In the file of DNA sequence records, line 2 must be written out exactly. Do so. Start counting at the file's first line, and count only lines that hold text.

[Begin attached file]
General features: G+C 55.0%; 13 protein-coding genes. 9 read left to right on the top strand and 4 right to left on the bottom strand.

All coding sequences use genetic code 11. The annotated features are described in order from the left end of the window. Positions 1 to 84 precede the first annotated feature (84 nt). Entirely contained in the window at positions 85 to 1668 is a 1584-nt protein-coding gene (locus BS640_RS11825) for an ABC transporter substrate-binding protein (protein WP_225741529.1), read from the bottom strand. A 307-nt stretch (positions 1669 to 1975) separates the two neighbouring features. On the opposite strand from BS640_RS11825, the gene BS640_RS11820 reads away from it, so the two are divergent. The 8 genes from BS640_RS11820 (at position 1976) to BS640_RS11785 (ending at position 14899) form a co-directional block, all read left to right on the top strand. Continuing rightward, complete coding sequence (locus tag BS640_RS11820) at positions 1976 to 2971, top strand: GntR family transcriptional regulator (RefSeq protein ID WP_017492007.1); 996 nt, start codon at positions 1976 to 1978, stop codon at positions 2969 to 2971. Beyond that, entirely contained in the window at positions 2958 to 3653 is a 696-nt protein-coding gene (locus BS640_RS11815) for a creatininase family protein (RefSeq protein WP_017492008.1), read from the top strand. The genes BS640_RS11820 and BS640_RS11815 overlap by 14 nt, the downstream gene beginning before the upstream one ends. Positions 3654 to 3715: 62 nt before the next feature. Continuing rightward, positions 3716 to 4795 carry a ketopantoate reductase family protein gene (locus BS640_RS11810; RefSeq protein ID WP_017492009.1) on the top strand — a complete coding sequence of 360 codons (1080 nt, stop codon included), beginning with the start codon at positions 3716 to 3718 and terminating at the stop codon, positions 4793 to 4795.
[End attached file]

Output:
All coding sequences use genetic code 11. The annotated features are described in order from the left end of the window. Positions 1 to 84 precede the first annotated feature (84 nt). Entirely contained in the window at positions 85 to 1668 is a 1584-nt protein-coding gene (locus BS640_RS11825) for an ABC transporter substrate-binding protein (protein WP_225741529.1), read from the bottom strand. A 307-nt stretch (positions 1669 to 1975) separates the two neighbouring features. On the opposite strand from BS640_RS11825, the gene BS640_RS11820 reads away from it, so the two are divergent. The 8 genes from BS640_RS11820 (at position 1976) to BS640_RS11785 (ending at position 14899) form a co-directional block, all read left to right on the top strand. Continuing rightward, complete coding sequence (locus tag BS640_RS11820) at positions 1976 to 2971, top strand: GntR family transcriptional regulator (RefSeq protein ID WP_017492007.1); 996 nt, start codon at positions 1976 to 1978, stop codon at positions 2969 to 2971. Beyond that, entirely contained in the window at positions 2958 to 3653 is a 696-nt protein-coding gene (locus BS640_RS11815) for a creatininase family protein (RefSeq protein WP_017492008.1), read from the top strand. The genes BS640_RS11820 and BS640_RS11815 overlap by 14 nt, the downstream gene beginning before the upstream one ends. Positions 3654 to 3715: 62 nt before the next feature. Continuing rightward, positions 3716 to 4795 carry a ketopantoate reductase family protein gene (locus BS640_RS11810; RefSeq protein ID WP_017492009.1) on the top strand — a complete coding sequence of 360 codons (1080 nt, stop codon included), beginning with the start codon at positions 3716 to 3718 and terminating at the stop codon, positions 4793 to 4795.